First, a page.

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5

Apply a NSPredicate to filter your array and then use this array to populate the tableView NSPredicate *predicate = [NSPredicate predicateWithFormat:@"username contains[c] %@",_search_bar.text]; NSArray *filteredArray = [yourMainArray filteredArrayUsingPredicate:predicate]; NSLog(@"here is the filteredCandyArray%@",filteredCandyArray); //set it to the ...


4

You have the right idea - the objects returned from NSUserDefaults are immutable, and you need to use mutableCopy to get a mutable copy. However, your implementation is flawed. mutableCopy returns a new, mutable copy of the object. It does not make the existing object mutable. You are simply ignoring the mutable copy that you are creating. As you want ...


4

The whole reason to use a dictionary is to have items accessible by a property, not by a numeric index. By using the row index, you are defeating the purpose of having a dictionary. Instead of [@(indexPath.row*4+i)] use a more stable key, for example the username or the URL of the image. If you want to go with indexing by numbers (indexPath.row), then use ...


3

Try this code NSMutableDictionary *newDict = [NSMutableDictionary dictionary]; [rootDict enumerateKeysAndObjectsUsingBlock:^(NSString *key1, NSDictionary *dict1, BOOL *stop) { [dict1 enumerateKeysAndObjectsUsingBlock:^(NSString *key2, NSDictionary *dict2, BOOL *stop) { NSString *time = dict2[@"time"]; if([time integerValue] >= 0 ...


2

I recommend you to use "Search Bar and Search Display Controller" rather than "Search Bar". Also have a look at the following code, it covers everything you want. #import "ViewController.h" @interface ViewController () @end @implementation ViewController #pragma mark #pragma mark - View Lifecycle -(void)viewDidLoad { [super viewDidLoad]; ...


1

NSString* singleObjectTemplate = [NSString stringWithFormat:@"{\"user\" : \"%@\",\"friend\" : \"%@\"}", user, friend]; NSString* validJsonTemplate = [NSString stringWithFormat:@"{"A":[%@]}", singleObjectTemplate]; Something like this. You can modify it as per your requirement to add multiple entries. I hope this helps you in some way. Cheers!! :) EDIT: ...


1

I suspect your issue is because of this line: handler(YES,nil); this is running at the end of your outer block, however the images are being downloaded by inner blocks in a for loop. The for loop is going to fire off all of these inner blocks, then finish and run your completion handler, then some time later your images will arrive. You need to wait ...


1

You should use NSNull to represent nothing in the NSDictionary. That having been said, wouldn't it just be easier not to assign keys until you have the object for them? If you assign NSNull you'll need to test for equality with NSNull, since testing for yourDictionary[@"nullKey"] will always return YES, since it does indeed have an object assigned to it. ...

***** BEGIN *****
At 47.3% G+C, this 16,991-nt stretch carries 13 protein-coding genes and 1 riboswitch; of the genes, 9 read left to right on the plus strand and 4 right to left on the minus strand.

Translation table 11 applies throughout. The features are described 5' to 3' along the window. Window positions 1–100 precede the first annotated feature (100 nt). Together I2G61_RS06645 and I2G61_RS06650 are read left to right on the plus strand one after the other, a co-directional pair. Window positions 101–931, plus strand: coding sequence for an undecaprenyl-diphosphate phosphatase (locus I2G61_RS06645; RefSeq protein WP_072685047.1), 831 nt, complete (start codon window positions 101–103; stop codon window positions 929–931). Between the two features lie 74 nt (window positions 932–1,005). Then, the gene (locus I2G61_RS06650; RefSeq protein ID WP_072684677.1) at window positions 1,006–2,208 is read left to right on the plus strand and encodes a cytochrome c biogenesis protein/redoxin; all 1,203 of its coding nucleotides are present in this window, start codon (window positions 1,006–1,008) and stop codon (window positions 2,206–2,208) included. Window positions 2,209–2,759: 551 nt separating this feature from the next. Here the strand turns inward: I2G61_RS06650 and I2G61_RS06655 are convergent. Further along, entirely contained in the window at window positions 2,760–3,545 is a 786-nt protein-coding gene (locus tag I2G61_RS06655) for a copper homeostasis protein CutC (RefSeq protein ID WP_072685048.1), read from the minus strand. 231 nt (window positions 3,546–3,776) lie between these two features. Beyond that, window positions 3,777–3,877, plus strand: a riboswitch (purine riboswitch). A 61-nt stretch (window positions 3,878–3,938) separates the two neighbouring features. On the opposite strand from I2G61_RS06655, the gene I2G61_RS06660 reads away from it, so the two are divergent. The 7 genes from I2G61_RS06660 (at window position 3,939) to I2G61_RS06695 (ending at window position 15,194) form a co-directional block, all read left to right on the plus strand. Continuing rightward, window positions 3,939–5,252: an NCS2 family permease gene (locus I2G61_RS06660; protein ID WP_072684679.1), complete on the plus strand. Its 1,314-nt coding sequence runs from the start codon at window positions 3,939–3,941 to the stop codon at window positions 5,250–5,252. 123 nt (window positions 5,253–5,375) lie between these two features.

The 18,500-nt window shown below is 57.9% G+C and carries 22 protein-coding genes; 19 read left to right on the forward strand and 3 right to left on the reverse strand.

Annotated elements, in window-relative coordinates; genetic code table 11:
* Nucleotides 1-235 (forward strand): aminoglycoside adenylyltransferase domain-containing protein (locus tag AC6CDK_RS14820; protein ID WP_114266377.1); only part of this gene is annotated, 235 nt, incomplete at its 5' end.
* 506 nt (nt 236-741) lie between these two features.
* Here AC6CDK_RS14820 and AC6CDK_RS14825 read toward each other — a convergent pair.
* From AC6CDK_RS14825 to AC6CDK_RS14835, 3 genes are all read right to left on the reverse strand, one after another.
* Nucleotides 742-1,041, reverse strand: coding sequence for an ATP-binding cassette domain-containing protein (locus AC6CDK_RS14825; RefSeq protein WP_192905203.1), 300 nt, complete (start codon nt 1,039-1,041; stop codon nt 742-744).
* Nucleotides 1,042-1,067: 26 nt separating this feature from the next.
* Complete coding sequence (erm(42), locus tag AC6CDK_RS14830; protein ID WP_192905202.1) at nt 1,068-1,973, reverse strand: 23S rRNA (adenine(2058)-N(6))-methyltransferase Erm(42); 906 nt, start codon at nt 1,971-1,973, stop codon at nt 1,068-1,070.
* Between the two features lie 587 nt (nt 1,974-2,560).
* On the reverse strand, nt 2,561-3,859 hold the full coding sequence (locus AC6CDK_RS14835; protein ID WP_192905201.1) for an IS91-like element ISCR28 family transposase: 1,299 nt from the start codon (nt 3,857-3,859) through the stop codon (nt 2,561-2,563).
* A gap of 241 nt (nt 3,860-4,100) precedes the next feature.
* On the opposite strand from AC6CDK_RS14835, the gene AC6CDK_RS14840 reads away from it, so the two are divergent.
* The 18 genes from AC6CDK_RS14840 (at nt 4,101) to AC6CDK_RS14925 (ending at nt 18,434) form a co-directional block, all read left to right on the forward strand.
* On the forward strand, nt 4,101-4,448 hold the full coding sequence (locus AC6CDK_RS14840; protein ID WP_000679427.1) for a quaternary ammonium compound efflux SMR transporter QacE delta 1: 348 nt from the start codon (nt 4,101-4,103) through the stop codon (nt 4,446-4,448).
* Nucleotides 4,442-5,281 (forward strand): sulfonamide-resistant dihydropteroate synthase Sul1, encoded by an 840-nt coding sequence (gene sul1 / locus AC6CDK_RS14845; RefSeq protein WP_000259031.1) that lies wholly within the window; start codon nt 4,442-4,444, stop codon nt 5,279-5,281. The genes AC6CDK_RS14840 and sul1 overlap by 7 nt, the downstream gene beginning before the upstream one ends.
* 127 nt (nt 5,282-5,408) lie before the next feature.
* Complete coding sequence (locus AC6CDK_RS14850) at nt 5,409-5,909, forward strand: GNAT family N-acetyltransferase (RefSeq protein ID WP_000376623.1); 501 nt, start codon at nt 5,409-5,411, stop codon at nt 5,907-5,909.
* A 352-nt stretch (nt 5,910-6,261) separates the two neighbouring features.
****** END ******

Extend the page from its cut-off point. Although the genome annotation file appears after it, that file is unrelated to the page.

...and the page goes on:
1

You can use the singleton instance of NSNull which is designed for situations like this: dict[@"key"] = [NSNull null]; (It's just a placeholder object that the frameworks provide to be used in collections that don't accept nil values. Not to be confused with an actual nil, of course)


1

Simplest way to do this is by using predicates and with a little modifications your code can go somewhat like this NSPredicate *predicate = [NSPredicate predicateWithFormat:@"username == %@", @"ray"]; NSArray *searchedArray = [rootArray filteredArrayUsingPredicate:predicate]; The above code will only return values where username is ray and not Ray or RAY ...


1

No way whatsoever. The output of NSLog is purely for debugging purposes. You have no chance in hell reconstructing a dictionary from this. Don't even try. What are you actually trying to achieve?


1

It looks like you'll have to have a network id and a beacon id to get where you need to go. It would looks something like: Network *net = networkDic[netId]; Beacon *beacon = net.beaconsDictionary[beaconId]; beacon.detected = newDetectedValue; This is for arbitrary network ids and beacon ids. You can hardcode values if you wish. Edit: It's worth noting ...


1

You can get your Network and Beacon objects back by providing keys that match their keys in the dictionary: NSString *nwKey = @"1"; Network *n = networkDic[nwKey]; NSDictionary *bDict = n.beaconsDictionary; NSString *bnKey = @"1"; Beacon *b = bDict[bnKey]; Note: This is the new syntax. Here is the old one: NSString *nwKey = @"1"; Network *n = [networkDic ...


1

Here is what I think you want. I gave also an sample to test. The main point is what you do inside the block. NSArray *array = @[@{@"act_priority":@"B1"}, @{@"act_priority":@""}, @{@"act_priority":@"A"}, @{@"act_priority":@"A3"}, @{@"act_priority":@"B"}, ...



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